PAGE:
August, 2010: Aggressive Treatment Creates a Win Win Situation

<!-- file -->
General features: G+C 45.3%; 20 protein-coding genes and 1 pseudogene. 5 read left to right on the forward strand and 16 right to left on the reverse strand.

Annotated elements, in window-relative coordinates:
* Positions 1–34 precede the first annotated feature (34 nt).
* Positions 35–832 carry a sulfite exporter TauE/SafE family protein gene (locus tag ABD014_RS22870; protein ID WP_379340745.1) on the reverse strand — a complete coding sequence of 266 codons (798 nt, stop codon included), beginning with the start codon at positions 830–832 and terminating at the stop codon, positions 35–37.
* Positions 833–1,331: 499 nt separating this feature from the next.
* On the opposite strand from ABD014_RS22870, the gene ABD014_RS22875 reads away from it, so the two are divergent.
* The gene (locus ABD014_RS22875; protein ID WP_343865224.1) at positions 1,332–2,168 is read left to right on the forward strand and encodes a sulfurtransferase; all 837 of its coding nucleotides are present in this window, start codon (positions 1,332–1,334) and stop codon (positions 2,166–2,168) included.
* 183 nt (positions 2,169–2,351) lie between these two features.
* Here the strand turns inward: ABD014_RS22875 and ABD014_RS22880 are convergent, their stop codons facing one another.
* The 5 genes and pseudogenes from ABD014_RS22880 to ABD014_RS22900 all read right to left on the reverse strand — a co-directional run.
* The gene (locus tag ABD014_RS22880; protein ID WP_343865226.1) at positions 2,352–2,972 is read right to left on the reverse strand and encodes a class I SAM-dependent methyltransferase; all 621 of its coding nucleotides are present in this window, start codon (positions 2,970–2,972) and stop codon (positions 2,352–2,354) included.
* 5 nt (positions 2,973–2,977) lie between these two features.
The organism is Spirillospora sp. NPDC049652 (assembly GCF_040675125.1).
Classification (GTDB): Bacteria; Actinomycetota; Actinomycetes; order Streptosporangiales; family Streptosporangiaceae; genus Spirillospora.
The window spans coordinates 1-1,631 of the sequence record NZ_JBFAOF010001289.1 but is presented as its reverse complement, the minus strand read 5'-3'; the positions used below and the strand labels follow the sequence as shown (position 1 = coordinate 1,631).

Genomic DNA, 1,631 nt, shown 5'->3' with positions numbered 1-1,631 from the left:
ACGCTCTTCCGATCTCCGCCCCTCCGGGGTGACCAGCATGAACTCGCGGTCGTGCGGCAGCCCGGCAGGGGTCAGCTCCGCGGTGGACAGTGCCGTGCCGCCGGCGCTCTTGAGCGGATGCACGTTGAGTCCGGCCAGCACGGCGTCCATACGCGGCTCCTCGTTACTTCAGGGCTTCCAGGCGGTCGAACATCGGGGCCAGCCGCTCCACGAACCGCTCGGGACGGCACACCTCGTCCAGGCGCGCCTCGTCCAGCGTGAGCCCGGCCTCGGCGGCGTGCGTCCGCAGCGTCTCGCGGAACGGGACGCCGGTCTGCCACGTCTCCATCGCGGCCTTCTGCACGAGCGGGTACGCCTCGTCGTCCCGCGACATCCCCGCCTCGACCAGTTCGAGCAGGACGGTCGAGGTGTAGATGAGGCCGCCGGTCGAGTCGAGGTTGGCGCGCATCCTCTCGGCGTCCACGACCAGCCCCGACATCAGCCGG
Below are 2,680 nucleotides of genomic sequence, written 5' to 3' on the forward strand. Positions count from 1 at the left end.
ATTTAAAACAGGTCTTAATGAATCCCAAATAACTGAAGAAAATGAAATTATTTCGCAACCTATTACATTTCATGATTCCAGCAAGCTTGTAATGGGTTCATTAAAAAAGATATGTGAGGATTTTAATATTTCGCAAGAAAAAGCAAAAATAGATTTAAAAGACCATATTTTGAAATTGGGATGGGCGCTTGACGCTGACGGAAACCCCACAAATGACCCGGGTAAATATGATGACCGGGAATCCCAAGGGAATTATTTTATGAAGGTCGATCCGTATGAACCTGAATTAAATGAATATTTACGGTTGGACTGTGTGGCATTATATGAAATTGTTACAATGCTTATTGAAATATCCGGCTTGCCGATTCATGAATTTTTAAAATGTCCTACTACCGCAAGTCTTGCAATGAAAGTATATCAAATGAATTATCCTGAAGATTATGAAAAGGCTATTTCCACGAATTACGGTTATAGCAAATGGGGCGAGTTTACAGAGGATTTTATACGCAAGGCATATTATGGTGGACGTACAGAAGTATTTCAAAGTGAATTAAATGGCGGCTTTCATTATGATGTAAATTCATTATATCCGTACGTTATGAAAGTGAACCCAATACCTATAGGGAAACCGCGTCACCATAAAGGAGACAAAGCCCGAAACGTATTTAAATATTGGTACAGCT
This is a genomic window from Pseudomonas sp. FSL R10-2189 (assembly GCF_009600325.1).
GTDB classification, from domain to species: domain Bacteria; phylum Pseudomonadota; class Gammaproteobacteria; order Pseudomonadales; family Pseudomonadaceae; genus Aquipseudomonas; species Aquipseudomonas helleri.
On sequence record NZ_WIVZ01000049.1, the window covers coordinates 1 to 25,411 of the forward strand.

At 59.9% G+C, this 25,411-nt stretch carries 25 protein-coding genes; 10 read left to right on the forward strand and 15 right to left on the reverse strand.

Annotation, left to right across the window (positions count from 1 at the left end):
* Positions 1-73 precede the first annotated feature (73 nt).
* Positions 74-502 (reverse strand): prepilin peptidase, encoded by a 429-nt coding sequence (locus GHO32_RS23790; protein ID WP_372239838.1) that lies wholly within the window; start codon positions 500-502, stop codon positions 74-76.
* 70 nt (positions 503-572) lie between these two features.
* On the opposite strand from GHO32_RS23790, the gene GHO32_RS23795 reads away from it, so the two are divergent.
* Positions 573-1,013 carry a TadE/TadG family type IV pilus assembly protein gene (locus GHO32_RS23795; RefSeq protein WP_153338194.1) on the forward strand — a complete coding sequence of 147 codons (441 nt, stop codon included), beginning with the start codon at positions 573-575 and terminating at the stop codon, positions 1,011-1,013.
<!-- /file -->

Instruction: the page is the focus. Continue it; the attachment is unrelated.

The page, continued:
Brent's case is a wonderful example of how continued aggressive treatment creates a win-win situation, both in terms of one's Social Security disability claim as well as in life. Brent is a 47 year old gentleman with a strong work history as a machinist who came down with a balance disorder that caused him to go out of work. Diagnosing this condition did not prove an easy task for the doctors. Brent went from one specialist to another trying to find answers as to why he was having bouts of disabling vertigo-type symptoms. During the course of our representation, Brent continued to maintain a positive attitude and continued to do what he could to follow-up on recommended treatment options. Ultimately, Brent was able to find a neurologist who recommended a course of vestibular therapy: given prior neurologists remained unclear as to whether this was the culprit (that is to say, a vestibular dysfunction), none had recommended vestibular therapy for Brent. Following two (2) months of therapy, Brian was feeling significantly better and was ready to attempt a return to work at his old job. His employer was happy to see him back. Six months later, Brent came up for hearing before an Administrative Law Judge who likewise appeared happy to hear of Brent's efforts and of his successful return to work. The judge ordered a closed period of disability compensation for Brent for the two years he was out of work (which means that Brent actually received benefits for the first two months after his disability had ceased: one is entitled to two additional months of disability following the month in which the disability ceases when granted a closed period of disability). The fact that Brent had shown such a zealousness to seek out treatment for his condition provided the judge with an insight into the extent to Brent was truly suffering. Likewise, the fact that Brent returned to work just as soon as he physically was able to served to prove to the judge that Brent had a very strong work ethic: that is to say, that he would have been working previously if it were not for his disability. Another factor in all of this that is not lost on the judges is the fact that there are very few individuals ultimately returning to work once placed on Social Security disability benefits. Judges, in my opinion, appear much more at ease providing disability benefits to those who have returned to work as there isn't the concern that the disabled claimant will remain on disability benefits for years beyond the judge decision (and potentially the remainder of their life). The moral of Brent's story is that doing everything one can to get better and return to work is always in one's best interest (and in the best interest of one's Social Security disability claim).

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